• Open for adipose fin-clipped chinook from April 15 through June 30 from the mouth to mainstem confluence with the East Fork, and the West Fork from the confluence with the mainstem upstream to the angling deadline 200 feet downstream of Punchbowl Falls.
    • The catch limit is two adult adipose fin-clipped chinook salmon per day, and five adipose fin-clipped jack chinook salmon per day.
    • All non-adipose fin-clipped chinook salmon must be released unharmed.

No spring Chinook season on Deschutes River
Anglers can expect fall Chinook season in August

THE DALLES, Ore. –Fisheries managers have announced that the popular spring Chinook fishery on the Deschutes River will not open in 2015.

According to Rod French, district fish biologist with the Oregon Department of Fish and Wildlife, managers are predicting a very poor return of both hatchery and wild fish this season.

Spring Chinook returns to the Deschutes – both wild and hatchery -- have been depressed the last several years, French said. However, this year’s return could be especially hard hit due to a very low number of hatchery fish expected to return to the Round Butte Hatchery.

In order to ensure that the hatchery is able to collect enough brood stock to meet production goals, fishery managers have determined the Deschutes will remain closed to spring Chinook under permanent rule. In years with good returns, a spring Chinook fishery has been opened under emergency rules.

Fishery managers are unsure why returns to the hatchery are down.

“Smolt releases from Round Butte have remained constant in recent years, but the number of fish returning has been declining,” French said.  “We’re working to determine what’s causing the poor survival of these hatchery releases.”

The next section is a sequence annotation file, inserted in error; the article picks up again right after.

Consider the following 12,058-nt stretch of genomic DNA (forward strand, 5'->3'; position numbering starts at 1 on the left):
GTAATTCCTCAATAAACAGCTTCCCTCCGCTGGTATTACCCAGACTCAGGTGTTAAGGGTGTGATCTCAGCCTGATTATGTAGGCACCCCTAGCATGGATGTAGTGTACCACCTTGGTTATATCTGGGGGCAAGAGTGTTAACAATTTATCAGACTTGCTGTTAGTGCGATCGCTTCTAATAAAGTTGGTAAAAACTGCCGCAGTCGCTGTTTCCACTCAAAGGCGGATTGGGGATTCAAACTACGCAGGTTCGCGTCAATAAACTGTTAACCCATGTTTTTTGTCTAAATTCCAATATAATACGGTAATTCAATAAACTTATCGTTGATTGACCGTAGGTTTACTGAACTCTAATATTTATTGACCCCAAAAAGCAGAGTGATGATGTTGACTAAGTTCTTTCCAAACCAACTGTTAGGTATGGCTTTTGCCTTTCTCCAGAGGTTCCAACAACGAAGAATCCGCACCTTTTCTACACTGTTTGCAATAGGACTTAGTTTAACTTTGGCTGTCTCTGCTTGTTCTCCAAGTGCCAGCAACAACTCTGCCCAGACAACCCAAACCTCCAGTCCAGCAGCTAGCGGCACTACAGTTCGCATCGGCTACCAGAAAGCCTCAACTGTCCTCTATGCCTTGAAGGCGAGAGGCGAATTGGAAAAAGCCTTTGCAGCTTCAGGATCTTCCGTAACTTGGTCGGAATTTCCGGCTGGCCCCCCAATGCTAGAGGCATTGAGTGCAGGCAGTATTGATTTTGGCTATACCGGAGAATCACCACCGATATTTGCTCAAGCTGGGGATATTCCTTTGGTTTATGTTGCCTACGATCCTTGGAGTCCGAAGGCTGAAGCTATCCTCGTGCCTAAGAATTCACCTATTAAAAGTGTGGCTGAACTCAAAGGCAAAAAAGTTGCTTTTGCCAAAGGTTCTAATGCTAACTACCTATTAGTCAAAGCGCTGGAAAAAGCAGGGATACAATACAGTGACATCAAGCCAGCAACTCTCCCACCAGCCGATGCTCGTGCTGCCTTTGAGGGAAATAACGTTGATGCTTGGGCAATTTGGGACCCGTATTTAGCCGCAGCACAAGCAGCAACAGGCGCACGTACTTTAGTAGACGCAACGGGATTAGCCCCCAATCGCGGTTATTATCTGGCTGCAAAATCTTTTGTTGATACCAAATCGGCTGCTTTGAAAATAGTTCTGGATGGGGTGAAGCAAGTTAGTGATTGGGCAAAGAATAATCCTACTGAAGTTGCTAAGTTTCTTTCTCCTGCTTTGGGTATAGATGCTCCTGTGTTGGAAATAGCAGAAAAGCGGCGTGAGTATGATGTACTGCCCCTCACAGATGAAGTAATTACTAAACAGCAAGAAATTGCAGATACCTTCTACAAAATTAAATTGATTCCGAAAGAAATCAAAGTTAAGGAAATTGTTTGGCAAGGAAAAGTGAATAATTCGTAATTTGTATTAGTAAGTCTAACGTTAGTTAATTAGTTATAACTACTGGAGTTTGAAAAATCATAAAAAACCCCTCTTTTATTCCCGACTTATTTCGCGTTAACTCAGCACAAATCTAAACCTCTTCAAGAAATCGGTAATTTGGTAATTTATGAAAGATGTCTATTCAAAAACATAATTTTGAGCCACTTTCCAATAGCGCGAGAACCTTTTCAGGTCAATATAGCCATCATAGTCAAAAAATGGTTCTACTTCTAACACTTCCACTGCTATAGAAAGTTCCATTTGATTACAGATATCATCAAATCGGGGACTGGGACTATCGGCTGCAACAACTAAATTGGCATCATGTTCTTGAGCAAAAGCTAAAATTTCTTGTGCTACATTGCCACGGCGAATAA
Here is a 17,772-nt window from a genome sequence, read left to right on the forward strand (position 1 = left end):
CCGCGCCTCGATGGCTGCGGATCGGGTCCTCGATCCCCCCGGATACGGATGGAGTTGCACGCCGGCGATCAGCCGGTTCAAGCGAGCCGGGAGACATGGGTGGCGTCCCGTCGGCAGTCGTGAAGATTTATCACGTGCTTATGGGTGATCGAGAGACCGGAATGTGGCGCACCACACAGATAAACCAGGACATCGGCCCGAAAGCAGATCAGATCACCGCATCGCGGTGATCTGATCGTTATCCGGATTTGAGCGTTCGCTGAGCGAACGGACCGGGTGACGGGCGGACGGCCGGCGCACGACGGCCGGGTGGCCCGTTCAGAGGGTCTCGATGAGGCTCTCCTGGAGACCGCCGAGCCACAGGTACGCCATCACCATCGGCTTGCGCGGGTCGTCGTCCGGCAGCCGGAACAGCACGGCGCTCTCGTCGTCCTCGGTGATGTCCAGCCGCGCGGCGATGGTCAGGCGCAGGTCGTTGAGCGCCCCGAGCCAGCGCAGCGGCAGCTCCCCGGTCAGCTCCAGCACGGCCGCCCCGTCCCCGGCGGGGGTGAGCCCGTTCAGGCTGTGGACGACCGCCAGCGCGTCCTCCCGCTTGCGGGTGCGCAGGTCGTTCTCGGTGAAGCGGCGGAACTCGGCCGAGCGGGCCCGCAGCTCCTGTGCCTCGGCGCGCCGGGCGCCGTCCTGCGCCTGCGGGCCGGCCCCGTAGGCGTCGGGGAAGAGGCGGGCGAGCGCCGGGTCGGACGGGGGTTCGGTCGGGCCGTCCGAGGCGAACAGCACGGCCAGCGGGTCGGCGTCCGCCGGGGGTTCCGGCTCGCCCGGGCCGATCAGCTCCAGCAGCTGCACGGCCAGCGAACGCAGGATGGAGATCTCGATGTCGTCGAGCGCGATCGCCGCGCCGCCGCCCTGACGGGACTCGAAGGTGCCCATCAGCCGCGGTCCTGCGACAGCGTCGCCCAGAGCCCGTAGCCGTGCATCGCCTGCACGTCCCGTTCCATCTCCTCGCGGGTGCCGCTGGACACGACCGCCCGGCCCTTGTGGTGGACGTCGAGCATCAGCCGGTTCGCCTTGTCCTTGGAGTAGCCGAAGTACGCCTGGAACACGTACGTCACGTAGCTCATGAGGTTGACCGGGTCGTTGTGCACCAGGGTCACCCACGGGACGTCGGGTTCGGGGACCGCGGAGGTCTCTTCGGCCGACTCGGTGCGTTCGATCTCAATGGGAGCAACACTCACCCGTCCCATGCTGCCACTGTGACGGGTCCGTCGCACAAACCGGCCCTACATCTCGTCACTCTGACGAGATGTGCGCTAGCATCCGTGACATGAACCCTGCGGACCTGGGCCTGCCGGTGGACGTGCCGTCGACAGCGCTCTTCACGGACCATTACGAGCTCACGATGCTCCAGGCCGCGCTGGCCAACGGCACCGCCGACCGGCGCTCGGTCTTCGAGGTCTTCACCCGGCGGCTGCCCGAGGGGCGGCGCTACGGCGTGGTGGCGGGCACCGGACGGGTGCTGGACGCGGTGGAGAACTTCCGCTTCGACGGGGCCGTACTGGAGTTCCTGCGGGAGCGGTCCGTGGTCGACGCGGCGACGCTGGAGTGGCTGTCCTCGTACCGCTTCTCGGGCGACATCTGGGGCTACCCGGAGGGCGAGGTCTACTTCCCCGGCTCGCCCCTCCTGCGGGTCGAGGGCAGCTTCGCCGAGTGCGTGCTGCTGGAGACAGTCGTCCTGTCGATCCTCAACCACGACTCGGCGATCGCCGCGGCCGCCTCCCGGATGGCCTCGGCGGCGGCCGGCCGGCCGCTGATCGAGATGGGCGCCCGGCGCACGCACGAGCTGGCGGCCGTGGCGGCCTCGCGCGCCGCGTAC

The fall Chinook season on the Deschutes River will open Aug. 1. Unlike the wild spring Chinook population, the wild fall Chinook population in the Deschutes is one of the healthiest stocks in the Columbia Basin, and the anticipated return should be well above management goals.

“All indications are fishing could be as good as last year, when a near-record number of fall Chinook returned to the Deschutes and fishing was excellent,” French said.


States set spring Chinook, smelt seasons

VANCOUVER, Wash. – Fishery managers from Oregon and Washington set spring Chinook salmon and smelt seasons for the Columbia River and some of its tributaries today during a joint state hearing in Vancouver.

The Columbia River spring Chinook season is based on a forecast of 232,500 returning upriver spring Chinook, compared to an actual return of 242,600 last year. The forecast provides for a fishery downstream of Bonneville Dam running through Friday, April 10 with an expected kept catch of about 11,500 spring Chinook prior to a run update. The season for the lower Columbia below the I-5 Bridge opened Jan. 1 under permanent rules. The regulations adopted today will take effect March 1.

Above Bonneville, the states approved a 52-day Chinook retention season starting on Monday, March 16 and continuing through Wednesday, May 6.

“We’re experiencing some times of very good spring Chinook fishing,” said Chris Kern, deputy administrator of ODFW’s Fish Division. “This year’s run represents some outstanding opportunity relative to where we’ve been in the past.”

In a separate individual state action, the Oregon Department of Fish and Wildlife announced it will again conduct a very limited recreational smelt fishery on the Sandy River, from 6 a.m. until noon on Saturday, March 7 and again Sunday, March 15. Washington announced the Cowlitz River recreational smelt fishery will take place on Saturday, Feb. 7 and Saturday, Feb. 14, also from 6 a.m. until noon. This is the second time since 2011 that the states have allowed recreational smelt fishing since the fish were listed for protection under the Endangered Species Act.

The following is a summary of spring recreational fishing seasons, including those adopted at today’s meeting.


Columbia River from Buoy 10 to Bonneville Dam